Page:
One of the most popular ways to mass-generate the ultimate concert experience is through crowd surfing. The catch, however, is that crowd surfing requires buy-in from at least part of the crowd.
“You have to have your main people who are going to hold you back because if you randomly jump up, you’re just going to get dumped,” Qurashi said. “I’ve seen this happen. People will jump into the crowd and everyone backs up. You just see them go,” he added, clapping his hands to simulate splashing.
Don’t get too blitzed
A drink, or two, or three could be expected for most of us, but Mindbender encourages those who attend concerts to know their limits.
At some point, it’s not about those around you, it could end your experience in a once-in-a-lifetime opportunity.
“I’m not going to go to (a) show…then drink six beers, throw up and miss a third of the show, like what?” he said.
sing your heart
This one comes with a caveat, sing your heart out… when appropriate.
“You’re on the show to let go of everything you’re holding on to,” Qurashi said. “Your favorite artist is finally in town and you’re here so you can shout those lyrics as loud as you can because you can’t do this at home or at the bus stop.”
Obviously, everyone at the concert is there because they love the music or because they were coached by someone else who loves it. But just because you’re supposed to dance like nobody’s watching and sing like nobody’s listening doesn’t mean you should sing the wrong lyrics, Mindbender explained.
“If you don’t know the verses, stick to the chorus or stick to that punch line or that line that you know very well. Like sticking to the parts you really like and the songs you like. If you (just) want to listen, you could probably stay home.
Live the experience through your eyes, not your phone
Phones are the trickiest subject when it comes to gigs because while it’s amazing to have an experience, it’s also tempting to capture it for later.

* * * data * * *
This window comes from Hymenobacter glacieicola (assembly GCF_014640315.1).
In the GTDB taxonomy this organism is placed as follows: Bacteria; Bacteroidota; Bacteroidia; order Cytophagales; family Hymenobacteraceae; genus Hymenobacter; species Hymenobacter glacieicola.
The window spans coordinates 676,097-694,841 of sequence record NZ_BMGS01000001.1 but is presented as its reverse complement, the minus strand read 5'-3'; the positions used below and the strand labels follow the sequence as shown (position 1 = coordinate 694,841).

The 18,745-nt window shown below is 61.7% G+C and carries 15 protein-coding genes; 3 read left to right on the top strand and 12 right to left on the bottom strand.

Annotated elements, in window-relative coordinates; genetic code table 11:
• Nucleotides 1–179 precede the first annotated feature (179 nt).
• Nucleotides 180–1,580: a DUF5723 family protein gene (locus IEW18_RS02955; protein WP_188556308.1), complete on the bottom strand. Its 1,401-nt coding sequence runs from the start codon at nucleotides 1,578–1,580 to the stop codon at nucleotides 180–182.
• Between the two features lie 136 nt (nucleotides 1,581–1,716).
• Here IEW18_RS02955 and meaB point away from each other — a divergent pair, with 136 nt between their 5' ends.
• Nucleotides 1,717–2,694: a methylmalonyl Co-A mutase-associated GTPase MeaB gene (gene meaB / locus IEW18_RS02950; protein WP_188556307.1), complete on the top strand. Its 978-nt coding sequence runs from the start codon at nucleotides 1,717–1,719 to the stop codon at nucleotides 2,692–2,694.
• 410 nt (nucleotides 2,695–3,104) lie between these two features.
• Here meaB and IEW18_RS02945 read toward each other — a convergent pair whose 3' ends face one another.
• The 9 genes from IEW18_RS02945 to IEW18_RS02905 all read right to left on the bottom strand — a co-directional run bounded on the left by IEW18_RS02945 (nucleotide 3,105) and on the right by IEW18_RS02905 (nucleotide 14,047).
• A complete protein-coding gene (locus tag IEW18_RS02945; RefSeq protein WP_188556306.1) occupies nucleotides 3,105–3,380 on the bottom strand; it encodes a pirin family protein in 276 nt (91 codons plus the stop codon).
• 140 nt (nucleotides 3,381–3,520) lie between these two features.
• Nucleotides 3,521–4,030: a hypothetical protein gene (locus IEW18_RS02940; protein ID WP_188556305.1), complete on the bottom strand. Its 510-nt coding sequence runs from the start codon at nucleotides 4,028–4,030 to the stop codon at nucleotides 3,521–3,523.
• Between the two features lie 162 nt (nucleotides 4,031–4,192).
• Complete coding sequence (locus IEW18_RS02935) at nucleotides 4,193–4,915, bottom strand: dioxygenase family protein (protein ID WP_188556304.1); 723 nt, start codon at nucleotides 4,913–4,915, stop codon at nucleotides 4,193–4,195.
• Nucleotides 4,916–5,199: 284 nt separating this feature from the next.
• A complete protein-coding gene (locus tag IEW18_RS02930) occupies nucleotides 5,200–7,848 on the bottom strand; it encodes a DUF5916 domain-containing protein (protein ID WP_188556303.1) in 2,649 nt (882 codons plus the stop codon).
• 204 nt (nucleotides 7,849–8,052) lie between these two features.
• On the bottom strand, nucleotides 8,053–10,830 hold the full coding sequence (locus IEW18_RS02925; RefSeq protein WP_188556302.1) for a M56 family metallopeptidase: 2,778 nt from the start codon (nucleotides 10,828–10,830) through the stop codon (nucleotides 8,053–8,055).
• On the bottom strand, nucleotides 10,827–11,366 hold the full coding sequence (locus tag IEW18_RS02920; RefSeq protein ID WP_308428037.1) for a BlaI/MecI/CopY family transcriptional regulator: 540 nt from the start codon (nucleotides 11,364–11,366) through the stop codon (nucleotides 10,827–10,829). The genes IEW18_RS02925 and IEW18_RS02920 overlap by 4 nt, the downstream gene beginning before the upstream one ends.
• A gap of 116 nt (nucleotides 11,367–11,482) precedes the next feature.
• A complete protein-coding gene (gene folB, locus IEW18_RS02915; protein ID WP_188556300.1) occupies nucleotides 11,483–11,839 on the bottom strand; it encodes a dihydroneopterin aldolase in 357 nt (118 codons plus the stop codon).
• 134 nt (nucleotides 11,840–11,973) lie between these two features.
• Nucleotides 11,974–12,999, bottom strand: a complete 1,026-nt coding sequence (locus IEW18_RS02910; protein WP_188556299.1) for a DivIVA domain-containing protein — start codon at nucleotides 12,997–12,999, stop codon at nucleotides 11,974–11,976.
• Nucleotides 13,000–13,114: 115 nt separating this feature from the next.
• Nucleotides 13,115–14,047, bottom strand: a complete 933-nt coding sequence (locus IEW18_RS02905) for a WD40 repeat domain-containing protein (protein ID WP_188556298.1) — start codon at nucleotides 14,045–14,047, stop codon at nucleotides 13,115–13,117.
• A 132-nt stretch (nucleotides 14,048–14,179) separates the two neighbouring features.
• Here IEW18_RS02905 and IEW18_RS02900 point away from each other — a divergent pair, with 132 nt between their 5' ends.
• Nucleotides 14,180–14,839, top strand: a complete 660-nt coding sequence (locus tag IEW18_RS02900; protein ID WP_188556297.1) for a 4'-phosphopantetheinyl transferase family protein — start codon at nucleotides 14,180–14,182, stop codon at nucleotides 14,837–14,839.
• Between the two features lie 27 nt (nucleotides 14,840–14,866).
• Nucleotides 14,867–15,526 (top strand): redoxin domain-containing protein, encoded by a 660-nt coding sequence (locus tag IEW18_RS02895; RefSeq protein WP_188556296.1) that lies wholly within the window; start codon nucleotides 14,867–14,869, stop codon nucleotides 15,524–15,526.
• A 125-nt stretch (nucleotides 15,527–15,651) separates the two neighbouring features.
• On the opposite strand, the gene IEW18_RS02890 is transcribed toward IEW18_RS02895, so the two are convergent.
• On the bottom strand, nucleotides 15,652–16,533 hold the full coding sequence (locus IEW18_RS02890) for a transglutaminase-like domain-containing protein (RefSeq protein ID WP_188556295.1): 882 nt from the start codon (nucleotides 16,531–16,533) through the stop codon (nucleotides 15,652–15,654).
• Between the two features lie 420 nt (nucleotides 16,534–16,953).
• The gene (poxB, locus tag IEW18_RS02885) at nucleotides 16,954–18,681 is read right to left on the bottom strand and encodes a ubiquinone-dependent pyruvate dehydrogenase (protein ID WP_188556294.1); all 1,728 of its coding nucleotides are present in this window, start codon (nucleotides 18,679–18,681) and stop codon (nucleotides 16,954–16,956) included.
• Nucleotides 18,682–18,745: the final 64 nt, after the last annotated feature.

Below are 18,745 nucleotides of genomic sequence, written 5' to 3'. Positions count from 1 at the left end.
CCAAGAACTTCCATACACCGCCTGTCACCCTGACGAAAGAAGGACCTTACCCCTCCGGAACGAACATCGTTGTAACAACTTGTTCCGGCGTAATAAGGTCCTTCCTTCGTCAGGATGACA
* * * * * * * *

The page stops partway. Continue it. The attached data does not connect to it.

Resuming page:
But then consider how often you come back to watch videos on your phone of things you’ve recorded in the past. For Qurashi, it may not be worth it.
“I love taking videos, but there’s the other side where people will end up watching the concert on their phone screen all the time,” he said. “They don’t realize they’re looking at their phone when there’s a concert right there. Like, don’t take videos all the time.”
Don’t be that person – protect the space
It’s easy to get lost in the mix of emotions at a gig, but one thing that needs to be protected above all else is space.
Artists and their fans develop reputations, not all of them good. For example, rapper Playboi Carti’s fan reputation took a hit after he relentlessly booed Rico Nasty midway through his first set.
Just as the people on stage should be respected, so should the room.
“I don’t leave trash,” Mindbender said. “It’s really trash behavior because I love going back to gigs and if you’re really a gig lover you know if the place is destroyed at the end this place probably won’t think of booking them back to new.”
Corrigendum — June 19, 2022: This article has been updated to correct the spelling of AJ Qurashi.